I’ve managed to get advanced information on subjects of study for the courses I’m taking, a feature I’m not used to, and one I’m thankful for. I’ve read some Shakespeare, but I’m glad I’ve had time now to peruse the material, and I’m finding the more I read of his work, the more I’m able to understand the fanciful phraseology. After having seen a few theatrical photos of Othello, I’m officially informed of the plot: Othello is a culturally infiltrating story of, among others, interracial marriage. What I love, (love, love, love…) is reading the critical commentary on stories that have been so scrutinized over the ages. Reading the critical commentary enlightens my mind intensely, a habit of reading I’ve only noted in the past five years; to read these commentaries is to understand the impact and importance of storytelling, and reading commentaries from differing authors helps to round out my own interpretation of a story. Sweet.
By the same token on the subject of race, we’ve been instructed to read what is often classified as the “birth of the English novel,” a somewhat disorganized story-reading by Aphra Behn. Until this class, I’d never heard of her, and she is recognized as being extremely lucky, even enigmatic, for being a woman of the age and having her work published to have endured the test of time. Concerning the situation of a black man who’d somehow avoided the chains of slavery in the late 17th century, the meandering story of Oroonoko takes account of a woman who has traveled to a colony in South America and happens upon this odd hero (odd by contemporary standards), and goes on to detail his tragedy stricken love affair followed by a gruesome fate. Reading her work is taxing on the brain with the bizarre interjections and lengthy, somewhat technical descriptions, but after forty pages, I’m finally getting the hang of it. I’m glad to be getting the ahead on all this as, for one, I simply enjoy the subjects, and for two, I hope to do well with the courses and prove my worth to the instructors.
Aside from the seemingly more fun side of the major, I’m not escaping some pain in the matter. But to the contrary, the subject of critical thinking may be only painful for some, yet I happen to find it quite challenging. I have a contradictory instinct ingrained into my psyche for some reason, though I’m thankful I’m pretty much, I think, for the most part, am not contradictory with people I know in person, unless need be. I loathe arguing. The classic discussion/argument is different, however, and to hash out the pros and cons, the rights and wrongs of an argument is a blast, though in some cases I understand the content can be quite serious. Okay, so I love being involved with the process of researching and engaging the argument, with all of the attendant tools of arguing at my disposal, but my mind experienced a sour pang when I felt the weight of this tank-of-a-theory-and-criticism-book arrive in the mail today. I guess I will be experiencing some pain in the matter after all!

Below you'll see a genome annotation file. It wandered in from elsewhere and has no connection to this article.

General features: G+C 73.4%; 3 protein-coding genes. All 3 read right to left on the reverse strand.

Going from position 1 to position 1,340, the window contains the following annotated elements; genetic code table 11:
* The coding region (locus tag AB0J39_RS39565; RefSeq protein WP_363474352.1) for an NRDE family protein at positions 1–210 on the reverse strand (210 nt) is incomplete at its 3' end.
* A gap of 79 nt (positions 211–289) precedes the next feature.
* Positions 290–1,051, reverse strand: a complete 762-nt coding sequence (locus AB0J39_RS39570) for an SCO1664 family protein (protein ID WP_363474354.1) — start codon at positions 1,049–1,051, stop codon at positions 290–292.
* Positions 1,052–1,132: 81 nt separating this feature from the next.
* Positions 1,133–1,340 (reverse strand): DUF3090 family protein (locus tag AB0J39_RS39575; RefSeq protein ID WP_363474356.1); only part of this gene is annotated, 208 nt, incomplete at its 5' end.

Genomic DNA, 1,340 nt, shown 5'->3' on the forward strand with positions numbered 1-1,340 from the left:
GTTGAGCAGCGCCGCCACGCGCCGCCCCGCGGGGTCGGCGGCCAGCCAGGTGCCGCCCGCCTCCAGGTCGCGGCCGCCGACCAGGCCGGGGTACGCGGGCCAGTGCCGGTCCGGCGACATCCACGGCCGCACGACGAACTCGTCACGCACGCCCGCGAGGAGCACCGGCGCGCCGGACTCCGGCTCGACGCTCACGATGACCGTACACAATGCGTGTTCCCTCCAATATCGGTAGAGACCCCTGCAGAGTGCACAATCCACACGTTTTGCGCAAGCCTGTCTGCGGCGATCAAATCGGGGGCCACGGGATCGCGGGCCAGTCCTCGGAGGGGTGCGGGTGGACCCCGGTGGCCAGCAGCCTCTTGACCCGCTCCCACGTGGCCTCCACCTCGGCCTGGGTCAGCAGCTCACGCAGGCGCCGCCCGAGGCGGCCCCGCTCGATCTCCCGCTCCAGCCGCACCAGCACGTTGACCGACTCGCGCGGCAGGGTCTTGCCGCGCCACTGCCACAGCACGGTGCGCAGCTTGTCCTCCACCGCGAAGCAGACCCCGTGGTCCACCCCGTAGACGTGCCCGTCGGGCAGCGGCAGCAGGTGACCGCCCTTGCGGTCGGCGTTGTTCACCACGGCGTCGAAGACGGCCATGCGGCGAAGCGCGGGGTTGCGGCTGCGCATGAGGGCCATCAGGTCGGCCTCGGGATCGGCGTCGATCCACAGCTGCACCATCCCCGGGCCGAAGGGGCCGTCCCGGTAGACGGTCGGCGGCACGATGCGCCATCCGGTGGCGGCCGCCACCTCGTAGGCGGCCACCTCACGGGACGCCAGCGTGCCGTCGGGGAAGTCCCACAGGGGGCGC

For my personal reading endeavors, I’ve finally obtained a copy of Virginia Woolf’s work. This should be interesting because on the back cover, I am informed that The Voyage Out is among her earlier works, which means I will have to purchase some of her later work to absorb how she matured as a writer. This is a task I don’t always perform with other writers, but I’m interested in knowing how her thought patterns changed, how her sentenced structure evolved. I want to say to myself, “awesome,” about doing this, but I can’t always stomach how she left this world; just thinking about it affects me. I’ve read some of her work already, and I read more for the purposes of satisfying my curiosity while at the same time paying tribute to this amazing, sometimes difficult to discern what she’s conveying, writer.
Lastly, I’m continuing my series of reading the classics. I always hear that everyone else has read all the classics. I fail to fall into this category. I’ve read Margaret Mitchell’s Gone With The Wind, which I found utterly fascinating, and of course I do my gothic novels. I finished M.G.L’s The Monk, and while I was sort of dragged along, I was met with an impeccable conclusion that I found exceptionally satisfying to say the least; I see now why the ending of a novel, as Stephen King states in his Secret Garden, is the most important part. I read Oliver Twist by Charles Dickens and found the richness of the writing to have pulled me into 19th century London with intrigue, and so I decided it was finally time to be pulled into Alice’s wonderland for the first time. Down into the rabbit hole I go…